Friday, August 8, 2014

#67 A Spanish knight in Jackson County (100 Great Things about Jackson County, Florida)

Flag of Spain flies over San Marcos de Apalache
St. Marks, Florida
The little known story of a Spanish knight and his exploration of our area is #67 on my list of 100 Great Things about Jackson County, Florida.

Please click here to see the full list as it is unveiled.

Don Laureano de Torres y Ayala was a Knight of the Order of Santiago and newly appointed Governor of Florida when he was ordered to cross the Panhandle  and explore the territory between Pensacola and Mobile Bays. He carried out that exploration 321 years ago in 1693.

If Torres y Ayala's name seems familiar, it may be because he is the featured villain in the video game Assassin's Creed IV: Black Flag.

Don Laureano de Torres y Ayala
Courtesy Assassin's Creed IV: Black Flag
Entry into the Order of Santiago, which bore the Spanish name for St. James, was highly restricted. A candidate had to prove that he, his parents and his grandparents were of noble blood. Jews, Muslims, converts to Christianity, attorneys, moneylenders, notaries public, retail merchants and those without the wealth to support themselves were barred from membership.

In anticipation of the planting of a new settlement on Pensacola Bay, the King of Spain on June 26, 1692, ordered an exploration of the lands between that point and Mobile Bay. His orders were delivered to Don Laureano de Torres y Ayala in Mexico City on January 12, 1693, by the Viceroy of New Spain.

Sailing aboard a frigate from Havana, Cuba, on May 2, 1693, the governor reached Florida at San Marcos de Apalache (present-day St. Marks) thirteen days later. After making proper arrangements for supply by sea, he marched west from Mission San Luis (present-day Tallahassee) on June 8, 1693. Following him was a force of more than 100 Spanish soldiers and priests.

New Interpretive Station at site of Mission San Carlos
Sneads, Florida
The expedition reached the Apalachicola River at present-day Chattahoochee on the evening of June 9th. Torres y Ayala crossed over that same day with the priests and a small escort. They landed on the Jackson County shore and followed the trail up the hill to Mission San Carlos.

Then the westernmost Spanish outpost in all of Florida, the mission stood on the site of today's Jim Woodruff Dam Overlook at Sneads. Its location is Tour Stop #3 on the Jackson County Spanish Heritage Trail and is marked by an interpretive kiosk.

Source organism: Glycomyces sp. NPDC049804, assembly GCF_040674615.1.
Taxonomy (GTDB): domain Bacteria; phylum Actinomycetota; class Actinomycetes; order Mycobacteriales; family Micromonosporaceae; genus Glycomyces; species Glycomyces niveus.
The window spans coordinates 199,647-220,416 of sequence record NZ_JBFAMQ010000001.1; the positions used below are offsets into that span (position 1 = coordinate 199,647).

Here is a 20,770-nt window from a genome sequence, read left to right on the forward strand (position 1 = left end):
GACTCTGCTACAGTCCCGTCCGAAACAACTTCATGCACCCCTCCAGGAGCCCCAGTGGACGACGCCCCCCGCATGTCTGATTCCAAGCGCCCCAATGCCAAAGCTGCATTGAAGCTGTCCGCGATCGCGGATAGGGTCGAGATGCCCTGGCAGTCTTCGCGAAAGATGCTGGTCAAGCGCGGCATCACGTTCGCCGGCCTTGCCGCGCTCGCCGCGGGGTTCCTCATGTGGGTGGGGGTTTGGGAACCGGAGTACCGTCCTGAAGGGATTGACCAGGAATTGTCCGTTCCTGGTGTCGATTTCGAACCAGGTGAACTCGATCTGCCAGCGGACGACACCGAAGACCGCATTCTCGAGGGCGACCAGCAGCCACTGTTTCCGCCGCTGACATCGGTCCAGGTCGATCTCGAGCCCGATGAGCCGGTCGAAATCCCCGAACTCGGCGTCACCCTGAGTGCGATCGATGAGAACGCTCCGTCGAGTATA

Torres y Ayala remained at Mission San Carlos for two nights as he waited for the rest of his command to cross the river and bring up the horses. He was able to secure the services of five Chacato Indian guides that seemed to have some familiarity with the way to Pensacola Bay.

The governor described his departure from San Carlos in his detailed journal:

Blue Springs in Jackson County, Florida
On the 11th I started northwest, and, after traveling five leagues, pitched camp by an excellent spring which, they told me, flows into the Apalachicola river. These five leagues from the Chacato village to this spring, called Calistobe, are through pine groves, except for some woods around small ponds. - Don Laureano de Torres y Ayala, Journal Entry for June 11, 1693.

 The spring that early Spanish explorers called Calistobe or Calistoble was today's Blue Springs. They believed it was the head of the Chipola River, which they knew flowed into the Apalachicola near the Gulf. It is Tour Stop #1 on the Jackson County Spanish Heritage Trail.

The road that the expedition followed from Mission San Carlos to the spring was the original Old Spanish Trail. It followed today's Reddoch Road from State Highway 69 to Blue Springs.A section of the original pathway can still be seen just inside the entrance to Blue Springs Recreational Area and is Tour Stop #2 on the Jackson County Spanish Heritage Trail. Free guidebooks to the new 150-mile tour are available at the historic Russ House & Visitor Center in Marianna.  Interpretive kiosks mark each of the stops.